A Republican of substance
Jennifer Dunn was a Republican of substance. In the year after her party surrendered the Senate and House, and in which Republicans seem...
Jennifer Dunn was a Republican of substance.
In the year after her party surrendered the Senate and House, and in which Republicans seem to be flaking off the national administration like rust, it is especially fitting to recall this state's most prominent Republican woman. The retired six-term congresswoman, who died Tuesday night, was an optimist. She named one of her sons Reagan, after her favorite politician, and she had some of her hero's sunny demeanor. Maybe it fooled some people, but inside she had the will of a rugged politician.
William Safire of The New York Times once wrote, "Why isn't Jennifer Dunn more ambitious?" Perhaps she could have gone further, but in 1988 she took on Rep. Dick Armey of Texas in a fight to be House majority leader. She lost, but was the first woman to have tried.
"She was a glass-ceiling breaker," said Slade Gorton, who was in the Senate then.
Dunn's goal was to become a national player, and she was. She was the first woman in the national Republican leadership. In 1999, when President Clinton was in an impeachment trial, Dunn was one of two House members chosen by the party to respond on national TV to his State of the Union address.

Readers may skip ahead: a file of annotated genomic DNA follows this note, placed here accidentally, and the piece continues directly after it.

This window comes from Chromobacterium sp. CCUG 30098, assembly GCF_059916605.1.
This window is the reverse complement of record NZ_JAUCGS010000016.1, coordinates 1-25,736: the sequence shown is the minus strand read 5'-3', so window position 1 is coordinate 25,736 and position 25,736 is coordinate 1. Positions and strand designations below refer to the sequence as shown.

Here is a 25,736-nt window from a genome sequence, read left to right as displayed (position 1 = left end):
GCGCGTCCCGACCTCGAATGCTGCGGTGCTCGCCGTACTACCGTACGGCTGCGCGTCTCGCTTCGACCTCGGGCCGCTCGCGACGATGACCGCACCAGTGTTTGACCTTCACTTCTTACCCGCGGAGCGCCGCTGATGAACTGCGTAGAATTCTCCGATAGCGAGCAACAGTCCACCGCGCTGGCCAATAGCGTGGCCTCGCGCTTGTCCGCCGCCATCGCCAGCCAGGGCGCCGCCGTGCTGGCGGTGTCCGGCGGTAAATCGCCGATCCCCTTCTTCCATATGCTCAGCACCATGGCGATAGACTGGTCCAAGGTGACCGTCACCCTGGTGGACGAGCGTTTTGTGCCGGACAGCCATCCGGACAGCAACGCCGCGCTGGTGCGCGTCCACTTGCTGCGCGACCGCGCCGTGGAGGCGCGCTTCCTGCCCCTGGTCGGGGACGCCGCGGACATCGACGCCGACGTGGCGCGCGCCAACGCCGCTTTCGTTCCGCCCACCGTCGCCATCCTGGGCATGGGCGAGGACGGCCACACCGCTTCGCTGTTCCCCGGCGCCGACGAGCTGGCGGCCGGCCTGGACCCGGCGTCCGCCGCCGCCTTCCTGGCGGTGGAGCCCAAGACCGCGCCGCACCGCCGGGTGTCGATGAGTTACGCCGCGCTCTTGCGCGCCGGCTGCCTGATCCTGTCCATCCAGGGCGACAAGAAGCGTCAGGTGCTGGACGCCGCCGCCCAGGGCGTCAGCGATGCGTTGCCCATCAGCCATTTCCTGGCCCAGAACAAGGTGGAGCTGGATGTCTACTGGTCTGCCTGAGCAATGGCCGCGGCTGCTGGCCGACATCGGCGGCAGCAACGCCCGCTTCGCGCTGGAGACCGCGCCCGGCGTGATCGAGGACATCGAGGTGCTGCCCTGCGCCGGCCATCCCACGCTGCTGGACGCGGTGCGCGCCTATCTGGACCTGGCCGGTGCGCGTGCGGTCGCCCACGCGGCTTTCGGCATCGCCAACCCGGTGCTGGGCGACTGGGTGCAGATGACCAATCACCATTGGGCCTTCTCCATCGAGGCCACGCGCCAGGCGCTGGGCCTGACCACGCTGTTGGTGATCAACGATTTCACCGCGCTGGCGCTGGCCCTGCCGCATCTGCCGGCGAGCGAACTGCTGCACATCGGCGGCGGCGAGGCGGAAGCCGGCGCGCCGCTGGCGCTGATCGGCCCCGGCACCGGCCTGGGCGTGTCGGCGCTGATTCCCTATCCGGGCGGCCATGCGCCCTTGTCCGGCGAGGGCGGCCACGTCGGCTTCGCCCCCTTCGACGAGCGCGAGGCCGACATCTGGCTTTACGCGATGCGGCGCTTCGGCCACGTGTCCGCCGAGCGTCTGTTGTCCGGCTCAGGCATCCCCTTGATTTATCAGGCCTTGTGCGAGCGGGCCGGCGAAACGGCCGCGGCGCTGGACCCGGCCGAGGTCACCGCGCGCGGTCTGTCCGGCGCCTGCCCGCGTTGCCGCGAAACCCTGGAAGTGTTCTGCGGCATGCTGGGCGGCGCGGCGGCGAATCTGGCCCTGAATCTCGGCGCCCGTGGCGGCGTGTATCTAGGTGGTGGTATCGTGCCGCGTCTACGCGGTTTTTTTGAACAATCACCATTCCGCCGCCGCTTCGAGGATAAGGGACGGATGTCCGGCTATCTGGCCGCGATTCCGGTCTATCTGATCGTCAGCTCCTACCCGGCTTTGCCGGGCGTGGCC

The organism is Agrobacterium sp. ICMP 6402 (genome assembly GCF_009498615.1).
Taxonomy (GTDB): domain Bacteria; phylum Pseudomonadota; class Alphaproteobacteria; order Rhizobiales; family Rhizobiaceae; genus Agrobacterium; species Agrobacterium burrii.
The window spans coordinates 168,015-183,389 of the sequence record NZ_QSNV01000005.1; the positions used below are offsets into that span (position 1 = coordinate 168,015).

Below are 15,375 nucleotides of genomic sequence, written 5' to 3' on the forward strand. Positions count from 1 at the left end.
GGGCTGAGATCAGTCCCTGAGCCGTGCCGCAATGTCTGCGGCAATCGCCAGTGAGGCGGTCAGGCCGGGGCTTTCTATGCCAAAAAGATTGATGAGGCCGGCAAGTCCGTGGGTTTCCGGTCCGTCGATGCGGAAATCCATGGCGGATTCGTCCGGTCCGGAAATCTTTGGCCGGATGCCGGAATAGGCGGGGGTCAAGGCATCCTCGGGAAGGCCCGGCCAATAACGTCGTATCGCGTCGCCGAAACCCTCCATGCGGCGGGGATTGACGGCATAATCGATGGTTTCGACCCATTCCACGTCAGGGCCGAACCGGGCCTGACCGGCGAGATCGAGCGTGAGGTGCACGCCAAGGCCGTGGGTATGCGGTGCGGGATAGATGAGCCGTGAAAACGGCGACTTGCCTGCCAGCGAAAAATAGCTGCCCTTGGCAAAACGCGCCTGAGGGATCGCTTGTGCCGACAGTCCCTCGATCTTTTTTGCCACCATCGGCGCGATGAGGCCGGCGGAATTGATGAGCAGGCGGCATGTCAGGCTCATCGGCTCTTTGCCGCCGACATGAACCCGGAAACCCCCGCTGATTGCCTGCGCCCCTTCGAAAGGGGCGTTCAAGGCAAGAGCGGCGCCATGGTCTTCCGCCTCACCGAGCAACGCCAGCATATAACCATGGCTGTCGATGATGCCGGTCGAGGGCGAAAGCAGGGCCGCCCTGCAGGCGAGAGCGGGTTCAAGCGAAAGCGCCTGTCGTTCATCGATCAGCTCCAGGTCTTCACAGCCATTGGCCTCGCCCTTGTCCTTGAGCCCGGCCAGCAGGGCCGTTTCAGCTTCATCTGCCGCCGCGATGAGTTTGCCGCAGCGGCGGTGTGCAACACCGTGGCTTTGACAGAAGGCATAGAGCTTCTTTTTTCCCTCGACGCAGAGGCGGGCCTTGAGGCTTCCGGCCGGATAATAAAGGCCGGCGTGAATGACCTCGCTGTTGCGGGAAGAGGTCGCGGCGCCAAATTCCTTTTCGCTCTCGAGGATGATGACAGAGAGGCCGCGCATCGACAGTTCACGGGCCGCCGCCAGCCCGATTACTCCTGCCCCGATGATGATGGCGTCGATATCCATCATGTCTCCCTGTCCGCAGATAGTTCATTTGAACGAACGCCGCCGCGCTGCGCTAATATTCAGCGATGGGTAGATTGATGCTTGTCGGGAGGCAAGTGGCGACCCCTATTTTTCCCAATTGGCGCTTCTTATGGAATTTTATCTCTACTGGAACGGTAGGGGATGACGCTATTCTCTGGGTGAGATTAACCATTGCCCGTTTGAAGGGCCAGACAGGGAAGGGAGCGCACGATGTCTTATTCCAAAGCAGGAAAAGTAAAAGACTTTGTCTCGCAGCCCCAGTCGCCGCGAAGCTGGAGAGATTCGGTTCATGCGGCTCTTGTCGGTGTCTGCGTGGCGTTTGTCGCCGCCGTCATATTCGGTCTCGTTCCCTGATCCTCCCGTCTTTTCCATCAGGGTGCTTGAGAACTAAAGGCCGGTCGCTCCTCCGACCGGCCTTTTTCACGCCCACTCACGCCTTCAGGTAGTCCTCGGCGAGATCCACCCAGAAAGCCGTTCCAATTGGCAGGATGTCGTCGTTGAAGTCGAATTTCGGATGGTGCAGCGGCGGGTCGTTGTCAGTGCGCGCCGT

Dunn was an early supporter of George W. Bush, after first going to Austin to check him out. One of the things she wanted to see was how he treated his wife. Another was what he would say about single mothers — because she was one. Bush passed muster, and in early 1999 Dunn raised more than $100,000 for him.
In 2004 he asked her to run against Sen. Patty Murray. She declined. She wanted a private life. Maybe Safire was right — from a strictly careerist point of view.
Dunn was a pro-business, pro-technology, pro-trade Republican who understood the economic interests of her district. In the most trade-dependent state, she pushed to give the president authority to negotiate trade agreements — and, in the same interest, to oppose his farm bill, which impeded the cause of open trade.
Also representing her district — and an older Republicanism — she pushed to add 800 acres to Mount Rainier National Park and refused to support oil drilling in the Arctic National Wildlife Refuge.
She represented her district, and America, well.
Copyright © 2007 The Seattle Times Company
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